【Vol.05】Bon odori lesson for seasoned visitors who want something more than a typical Tokyo sightseeing tour

Taste the local food at a stall, dress up in a yukata,
and enjoy midsummer Tokyo to the max

Bon odori festivals come in all shapes and sizes. Large events can attract tens of thousands of people, much like a music festival, and small events might take place on the street corner.

In any case, most bon odori venues are lined with stalls selling a variety of local foods. Let’s start out by trying a couple of dishes as we take stock of the big picture. The food stalls might sell steaming hot, appetizing matsuri-festival standards like yakisoba (stir fried noodles) and takoyaki (octopus balls), or a selection of local specialties. Other stalls will offer nostalgic games like quoits and shooting games that are a magnet for children.

At a basic level, bon odori has no dress code: you are welcome to show up wearing anything you like. But remember that this is a good opportunity to try on the traditional Japanese yukata (summer kimono gown). With the rise in popularity of yukata among youth in recent years, Tokyo is home to a growing number of classes that teach yukata fitting at a reasonable price. Some even have English-speaking instructors and can be found easily online.

Join the circle of dancers
and discover another dimension of Tokyo

Now that you’re all dressed up in a yukata and have replenished your energy at the food stalls, you should be ready to take the plunge and join the circle of dancers. Don’t know any dance moves? That’s okay. Beginners are invited to start out learning by imitation, or even just walking with the flow of the circle. No dancer is about to criticize you for omitting the hand gestures.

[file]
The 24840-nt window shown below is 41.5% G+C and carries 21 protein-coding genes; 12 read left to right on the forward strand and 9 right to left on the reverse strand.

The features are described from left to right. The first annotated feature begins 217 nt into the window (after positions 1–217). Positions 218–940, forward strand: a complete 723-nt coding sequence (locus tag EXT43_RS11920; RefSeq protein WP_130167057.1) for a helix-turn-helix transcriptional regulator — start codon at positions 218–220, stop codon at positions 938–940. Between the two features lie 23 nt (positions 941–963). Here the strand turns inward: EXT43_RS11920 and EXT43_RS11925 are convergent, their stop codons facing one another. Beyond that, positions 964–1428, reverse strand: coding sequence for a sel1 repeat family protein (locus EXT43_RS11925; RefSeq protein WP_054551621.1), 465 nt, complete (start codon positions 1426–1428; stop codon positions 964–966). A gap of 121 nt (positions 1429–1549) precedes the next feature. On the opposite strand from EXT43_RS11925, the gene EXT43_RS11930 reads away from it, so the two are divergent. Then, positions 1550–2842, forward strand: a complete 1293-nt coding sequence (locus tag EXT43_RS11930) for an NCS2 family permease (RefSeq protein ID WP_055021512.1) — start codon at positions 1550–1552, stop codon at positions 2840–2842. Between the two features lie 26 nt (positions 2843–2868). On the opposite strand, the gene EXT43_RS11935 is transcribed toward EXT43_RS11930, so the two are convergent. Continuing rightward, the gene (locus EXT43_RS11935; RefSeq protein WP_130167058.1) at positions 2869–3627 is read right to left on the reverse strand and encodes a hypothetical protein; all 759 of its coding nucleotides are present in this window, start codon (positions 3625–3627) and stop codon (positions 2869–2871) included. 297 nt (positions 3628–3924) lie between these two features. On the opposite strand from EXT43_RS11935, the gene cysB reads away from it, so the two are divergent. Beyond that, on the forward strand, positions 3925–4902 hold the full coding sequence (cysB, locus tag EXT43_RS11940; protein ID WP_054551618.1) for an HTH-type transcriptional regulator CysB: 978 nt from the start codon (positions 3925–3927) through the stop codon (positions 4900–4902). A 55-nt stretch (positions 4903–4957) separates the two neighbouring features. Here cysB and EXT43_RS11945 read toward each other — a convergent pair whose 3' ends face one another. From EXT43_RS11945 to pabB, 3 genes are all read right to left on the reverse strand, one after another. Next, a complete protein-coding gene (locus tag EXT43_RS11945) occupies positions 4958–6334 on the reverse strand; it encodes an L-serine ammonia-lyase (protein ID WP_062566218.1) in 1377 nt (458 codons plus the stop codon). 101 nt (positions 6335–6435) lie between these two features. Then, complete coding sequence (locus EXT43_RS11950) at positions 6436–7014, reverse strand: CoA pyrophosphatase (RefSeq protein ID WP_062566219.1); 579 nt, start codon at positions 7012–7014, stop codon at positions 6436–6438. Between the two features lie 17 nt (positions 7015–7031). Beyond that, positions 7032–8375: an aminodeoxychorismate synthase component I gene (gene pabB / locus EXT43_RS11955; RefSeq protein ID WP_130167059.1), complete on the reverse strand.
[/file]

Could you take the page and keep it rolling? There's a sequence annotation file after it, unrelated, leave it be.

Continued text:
Notice that the view is entirely different from outside and inside the circle. Outside the circle, you are merely a spectator. But once inside it, you get to be part of the bon odori itself.

The dance moves are actually quite simple. Any given dance is made up of a repetition of easy patterns. Just try mimicking the person next to you, and you will have mastered that song’s moves before you know it.

Also, quite a few video tutorials of bon odori dance moves are posted on YouTube.* You may feel more confident if you practiced standard numbers at home—the likes of “Tokyo Ondo” and “Tanko Bushi” are guaranteed to come up at any festival in Tokyo—before making your debut at the bon odori venue.

“Tokyo Ondo” (Kochokai)

At the end of the day, the real attraction of bon odori is that you get to know that particular community through an evening of dancing. If you are a seasoned visitor who wants something more than the typical Tokyo sightseeing tour, try experiencing Tokyo through the lens of bon odori.

* YouTube is a registered trademark of Google LLC.

Text: Hajime Oishi  Photographs: Keiko Oishi
(This is a "Tokyo Tokyo Old meets New" Project.)